The most important lesson I have learned during this adventure is that the market does not care. The market does not care if I am poor. The market does not care if I am rich. The market does not care if I went to Harvard or if I dropped out of community college. The market doesn’t care if I am black or white, young or old.

The only thing the market cares about is if I am able to solve real problems. And so long as I am able to do that, the market will reward me – and those rewards will allow me to create a world around me that is completely of my own making.

Nobody can take that world away from me. There is no longer any single person who has the power to steal what entrepreneurship has given me – my freedom.

Entrepreneurship is scary to the doubters. It is scary to your co-workers, to your friends, and to your bosses because it takes their power away. You become someone who will never need these people again. The doubters don’t want that. These people don’t want to live in a world full of self-reliance. They don’t want to hear about your success. They don’t want to find out that their 40-year careers are going to equate to a total loss of their freedom. They don’t want to live in a world where self-reliance is the norm. They want to be dependent. They want things easy. They want to be told what to do. So when you succeed, you hold a mirror up to them. And the doubters don’t want to see what’s in that mirror. They don’t want to see the crumbling mess they have become. They don’t want to stare into eyes that no longer have hope. They don’t want to see the person you have refused to become.

Be at peace, but share the good news. Let them see the person who is holding the mirror. Put it down and let them see you as the person you have become. Let them see somebody who has not only saved their own life through entrepreneurship, but someone brave enough to be an example to them. Be a lighthouse to your critics. Remain a lifeboat to your friends. Treat them with love. Encourage them towards self-reliance. Together we can shepherd them to freedom. We may even save a life.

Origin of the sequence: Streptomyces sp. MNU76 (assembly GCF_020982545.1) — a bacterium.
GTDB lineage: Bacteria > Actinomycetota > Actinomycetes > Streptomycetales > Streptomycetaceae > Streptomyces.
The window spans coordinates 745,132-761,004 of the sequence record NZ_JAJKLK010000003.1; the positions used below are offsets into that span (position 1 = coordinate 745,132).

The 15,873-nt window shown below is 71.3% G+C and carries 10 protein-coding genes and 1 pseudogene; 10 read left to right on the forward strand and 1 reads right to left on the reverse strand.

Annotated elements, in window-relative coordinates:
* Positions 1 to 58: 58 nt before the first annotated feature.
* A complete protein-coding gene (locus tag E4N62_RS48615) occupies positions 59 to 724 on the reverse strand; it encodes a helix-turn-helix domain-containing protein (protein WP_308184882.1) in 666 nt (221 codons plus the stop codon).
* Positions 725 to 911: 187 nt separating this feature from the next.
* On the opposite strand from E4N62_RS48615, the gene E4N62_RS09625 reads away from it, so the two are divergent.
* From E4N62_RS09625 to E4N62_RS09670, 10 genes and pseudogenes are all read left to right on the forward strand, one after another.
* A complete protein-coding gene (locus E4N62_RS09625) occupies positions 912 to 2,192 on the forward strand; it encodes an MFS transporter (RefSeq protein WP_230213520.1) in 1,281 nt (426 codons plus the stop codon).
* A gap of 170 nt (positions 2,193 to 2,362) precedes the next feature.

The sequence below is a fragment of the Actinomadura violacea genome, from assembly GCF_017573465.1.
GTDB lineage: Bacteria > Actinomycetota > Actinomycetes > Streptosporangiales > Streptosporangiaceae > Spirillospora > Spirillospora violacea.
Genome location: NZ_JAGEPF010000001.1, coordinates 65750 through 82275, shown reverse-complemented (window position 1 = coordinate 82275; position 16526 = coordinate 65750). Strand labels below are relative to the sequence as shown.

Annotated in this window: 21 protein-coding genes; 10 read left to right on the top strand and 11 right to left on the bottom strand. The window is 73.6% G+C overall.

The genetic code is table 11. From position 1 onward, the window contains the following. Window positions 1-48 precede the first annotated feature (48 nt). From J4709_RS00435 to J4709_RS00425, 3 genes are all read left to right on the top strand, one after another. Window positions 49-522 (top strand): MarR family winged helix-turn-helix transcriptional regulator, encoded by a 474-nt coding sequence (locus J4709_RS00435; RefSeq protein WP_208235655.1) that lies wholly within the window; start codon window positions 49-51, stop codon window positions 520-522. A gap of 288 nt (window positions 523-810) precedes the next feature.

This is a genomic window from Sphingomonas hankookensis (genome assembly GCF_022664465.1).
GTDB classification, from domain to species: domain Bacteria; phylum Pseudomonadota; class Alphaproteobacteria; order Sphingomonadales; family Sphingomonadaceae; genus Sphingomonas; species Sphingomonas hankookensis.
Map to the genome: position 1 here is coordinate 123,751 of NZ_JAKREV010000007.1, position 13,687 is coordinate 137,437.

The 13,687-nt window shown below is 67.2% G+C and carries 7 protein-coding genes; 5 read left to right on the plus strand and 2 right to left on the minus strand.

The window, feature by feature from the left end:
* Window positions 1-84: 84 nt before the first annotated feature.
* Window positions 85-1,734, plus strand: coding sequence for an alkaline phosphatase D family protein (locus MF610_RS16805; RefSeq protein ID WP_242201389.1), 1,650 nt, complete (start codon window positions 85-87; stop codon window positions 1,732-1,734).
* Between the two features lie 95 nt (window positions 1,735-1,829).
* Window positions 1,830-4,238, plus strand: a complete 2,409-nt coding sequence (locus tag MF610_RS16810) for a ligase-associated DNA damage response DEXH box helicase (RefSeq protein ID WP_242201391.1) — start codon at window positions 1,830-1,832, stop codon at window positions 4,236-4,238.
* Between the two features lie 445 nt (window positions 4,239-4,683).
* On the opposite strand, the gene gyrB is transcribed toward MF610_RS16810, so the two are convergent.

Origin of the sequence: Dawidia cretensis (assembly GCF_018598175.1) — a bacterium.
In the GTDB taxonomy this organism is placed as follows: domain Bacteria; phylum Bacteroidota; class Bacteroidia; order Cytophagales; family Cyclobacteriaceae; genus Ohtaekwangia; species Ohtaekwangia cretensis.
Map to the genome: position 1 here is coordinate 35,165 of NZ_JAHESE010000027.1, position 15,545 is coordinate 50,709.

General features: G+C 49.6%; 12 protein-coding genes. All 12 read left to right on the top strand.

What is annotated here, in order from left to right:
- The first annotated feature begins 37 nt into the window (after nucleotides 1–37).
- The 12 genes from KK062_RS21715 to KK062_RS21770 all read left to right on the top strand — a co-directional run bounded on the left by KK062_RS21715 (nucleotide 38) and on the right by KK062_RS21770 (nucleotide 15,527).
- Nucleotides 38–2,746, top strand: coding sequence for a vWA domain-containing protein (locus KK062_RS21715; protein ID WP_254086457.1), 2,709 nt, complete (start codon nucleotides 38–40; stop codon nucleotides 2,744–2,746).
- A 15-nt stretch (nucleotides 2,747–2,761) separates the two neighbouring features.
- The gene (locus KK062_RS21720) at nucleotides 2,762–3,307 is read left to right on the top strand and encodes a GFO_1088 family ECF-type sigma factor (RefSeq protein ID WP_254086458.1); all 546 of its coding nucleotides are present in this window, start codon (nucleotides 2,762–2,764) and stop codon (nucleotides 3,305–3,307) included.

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This is the second post in my series about what recovering from my recent back surgery is reminding me about entrepreneurship. To read previous posts, click the links at the bottom of this article.

#2 – Building trust in others is YOUR responsibility.

In the face of the unknown, someday we will have no other choice than to trust the advice of experts. This was certainly the case when it came to choosing back surgery. It is also the case when we, as entrepreneurs, arrive at a point on our journey completely foreign to where we have been. If we want to continue forward, we have to remind ourselves that we are not always the only person who can lead. But do not let your loss of direction feel like permission to blindly turn over trust and control.